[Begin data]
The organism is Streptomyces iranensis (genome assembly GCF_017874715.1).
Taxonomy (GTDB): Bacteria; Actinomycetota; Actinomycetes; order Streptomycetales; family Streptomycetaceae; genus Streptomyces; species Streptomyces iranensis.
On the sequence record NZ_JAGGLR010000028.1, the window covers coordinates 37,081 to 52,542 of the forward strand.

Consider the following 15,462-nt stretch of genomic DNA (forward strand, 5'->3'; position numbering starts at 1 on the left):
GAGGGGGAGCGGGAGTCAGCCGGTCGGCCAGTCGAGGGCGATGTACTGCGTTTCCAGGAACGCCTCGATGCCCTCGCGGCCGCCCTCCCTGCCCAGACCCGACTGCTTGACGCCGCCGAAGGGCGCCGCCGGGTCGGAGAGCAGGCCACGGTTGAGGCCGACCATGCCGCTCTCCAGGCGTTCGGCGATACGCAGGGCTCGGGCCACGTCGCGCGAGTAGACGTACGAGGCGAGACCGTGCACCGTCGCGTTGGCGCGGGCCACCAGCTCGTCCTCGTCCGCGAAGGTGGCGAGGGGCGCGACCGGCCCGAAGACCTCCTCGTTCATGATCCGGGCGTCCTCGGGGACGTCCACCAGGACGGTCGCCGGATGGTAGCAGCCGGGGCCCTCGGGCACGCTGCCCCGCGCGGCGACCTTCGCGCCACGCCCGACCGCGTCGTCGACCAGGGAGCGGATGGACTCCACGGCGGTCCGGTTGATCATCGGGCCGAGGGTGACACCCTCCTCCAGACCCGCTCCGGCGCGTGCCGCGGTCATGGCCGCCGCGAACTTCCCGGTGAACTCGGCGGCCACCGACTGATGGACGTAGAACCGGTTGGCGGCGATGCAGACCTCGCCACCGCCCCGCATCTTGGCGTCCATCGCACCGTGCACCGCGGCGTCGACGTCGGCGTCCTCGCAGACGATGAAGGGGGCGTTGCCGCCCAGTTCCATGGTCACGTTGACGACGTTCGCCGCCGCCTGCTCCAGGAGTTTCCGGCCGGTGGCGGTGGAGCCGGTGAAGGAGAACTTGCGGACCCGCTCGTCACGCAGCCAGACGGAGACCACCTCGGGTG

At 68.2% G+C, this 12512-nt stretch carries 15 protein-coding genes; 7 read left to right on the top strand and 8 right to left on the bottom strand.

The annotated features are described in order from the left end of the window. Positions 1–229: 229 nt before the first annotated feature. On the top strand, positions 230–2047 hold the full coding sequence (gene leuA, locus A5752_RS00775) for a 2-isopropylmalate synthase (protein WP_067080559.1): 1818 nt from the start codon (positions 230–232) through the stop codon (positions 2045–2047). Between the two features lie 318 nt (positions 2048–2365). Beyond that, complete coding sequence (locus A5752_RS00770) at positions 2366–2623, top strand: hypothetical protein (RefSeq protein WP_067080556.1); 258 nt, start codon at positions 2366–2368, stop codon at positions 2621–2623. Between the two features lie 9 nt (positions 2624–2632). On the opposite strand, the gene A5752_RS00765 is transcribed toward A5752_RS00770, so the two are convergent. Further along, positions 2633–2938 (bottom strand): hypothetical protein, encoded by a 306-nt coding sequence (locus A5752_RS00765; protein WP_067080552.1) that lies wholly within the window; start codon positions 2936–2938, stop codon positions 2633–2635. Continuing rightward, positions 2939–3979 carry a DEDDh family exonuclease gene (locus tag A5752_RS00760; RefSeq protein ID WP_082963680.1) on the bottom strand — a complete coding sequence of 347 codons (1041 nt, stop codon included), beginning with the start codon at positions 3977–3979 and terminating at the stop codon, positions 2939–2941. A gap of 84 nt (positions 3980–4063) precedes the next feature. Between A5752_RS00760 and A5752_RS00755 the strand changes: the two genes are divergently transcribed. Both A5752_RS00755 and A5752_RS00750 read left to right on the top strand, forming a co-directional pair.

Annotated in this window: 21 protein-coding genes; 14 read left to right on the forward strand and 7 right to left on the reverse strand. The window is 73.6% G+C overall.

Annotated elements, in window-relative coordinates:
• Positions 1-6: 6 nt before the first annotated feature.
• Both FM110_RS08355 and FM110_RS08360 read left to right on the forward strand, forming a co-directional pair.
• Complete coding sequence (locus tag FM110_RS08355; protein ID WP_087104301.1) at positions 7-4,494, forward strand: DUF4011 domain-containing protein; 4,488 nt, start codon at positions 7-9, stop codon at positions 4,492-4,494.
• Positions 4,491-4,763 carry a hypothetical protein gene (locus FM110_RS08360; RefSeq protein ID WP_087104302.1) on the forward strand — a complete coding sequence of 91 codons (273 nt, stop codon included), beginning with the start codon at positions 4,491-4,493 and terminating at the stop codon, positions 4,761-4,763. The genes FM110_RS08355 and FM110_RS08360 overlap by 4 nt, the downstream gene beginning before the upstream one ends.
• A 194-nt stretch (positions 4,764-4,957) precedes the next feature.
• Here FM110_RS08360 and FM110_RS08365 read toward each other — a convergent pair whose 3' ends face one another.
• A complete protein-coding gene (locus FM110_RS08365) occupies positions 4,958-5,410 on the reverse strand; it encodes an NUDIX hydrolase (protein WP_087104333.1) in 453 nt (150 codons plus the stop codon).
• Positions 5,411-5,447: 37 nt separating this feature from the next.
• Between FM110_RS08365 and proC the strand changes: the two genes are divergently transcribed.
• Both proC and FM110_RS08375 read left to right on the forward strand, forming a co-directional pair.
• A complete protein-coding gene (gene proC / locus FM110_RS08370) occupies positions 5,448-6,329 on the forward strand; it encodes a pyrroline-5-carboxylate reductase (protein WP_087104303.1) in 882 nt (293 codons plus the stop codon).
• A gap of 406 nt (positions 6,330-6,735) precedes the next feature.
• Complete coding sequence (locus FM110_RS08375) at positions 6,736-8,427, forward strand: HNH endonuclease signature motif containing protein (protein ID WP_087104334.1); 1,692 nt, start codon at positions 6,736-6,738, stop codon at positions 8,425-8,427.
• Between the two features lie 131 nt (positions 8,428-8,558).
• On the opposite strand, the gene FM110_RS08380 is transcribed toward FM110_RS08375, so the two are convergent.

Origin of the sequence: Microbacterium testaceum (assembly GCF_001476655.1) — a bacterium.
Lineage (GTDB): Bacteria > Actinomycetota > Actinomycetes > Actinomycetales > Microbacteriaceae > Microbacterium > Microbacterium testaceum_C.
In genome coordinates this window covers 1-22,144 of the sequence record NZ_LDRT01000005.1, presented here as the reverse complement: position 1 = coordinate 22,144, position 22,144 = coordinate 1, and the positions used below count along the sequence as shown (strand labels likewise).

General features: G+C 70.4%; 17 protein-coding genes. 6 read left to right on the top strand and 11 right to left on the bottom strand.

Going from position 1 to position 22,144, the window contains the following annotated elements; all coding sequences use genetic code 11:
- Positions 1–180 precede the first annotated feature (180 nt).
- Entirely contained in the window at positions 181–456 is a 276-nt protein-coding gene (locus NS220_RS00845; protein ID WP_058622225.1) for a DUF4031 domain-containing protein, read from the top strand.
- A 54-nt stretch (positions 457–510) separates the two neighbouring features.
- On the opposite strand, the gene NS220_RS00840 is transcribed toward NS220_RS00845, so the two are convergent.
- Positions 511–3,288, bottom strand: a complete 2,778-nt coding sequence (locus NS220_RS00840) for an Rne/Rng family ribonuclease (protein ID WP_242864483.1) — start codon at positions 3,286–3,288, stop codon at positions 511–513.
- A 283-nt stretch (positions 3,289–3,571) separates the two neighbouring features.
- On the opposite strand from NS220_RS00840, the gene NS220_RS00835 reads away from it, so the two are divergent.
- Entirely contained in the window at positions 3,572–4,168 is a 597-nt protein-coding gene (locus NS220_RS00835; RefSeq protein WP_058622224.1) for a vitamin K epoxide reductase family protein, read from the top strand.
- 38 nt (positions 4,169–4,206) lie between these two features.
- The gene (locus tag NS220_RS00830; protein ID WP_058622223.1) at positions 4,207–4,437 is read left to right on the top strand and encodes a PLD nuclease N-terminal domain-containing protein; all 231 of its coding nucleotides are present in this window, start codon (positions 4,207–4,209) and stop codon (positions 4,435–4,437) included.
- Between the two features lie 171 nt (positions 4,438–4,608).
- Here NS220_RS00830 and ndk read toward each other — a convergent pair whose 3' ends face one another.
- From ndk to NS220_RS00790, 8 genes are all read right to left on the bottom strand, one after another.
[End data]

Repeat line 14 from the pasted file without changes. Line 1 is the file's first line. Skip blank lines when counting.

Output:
• A 194-nt stretch (positions 4,764-4,957) precedes the next feature.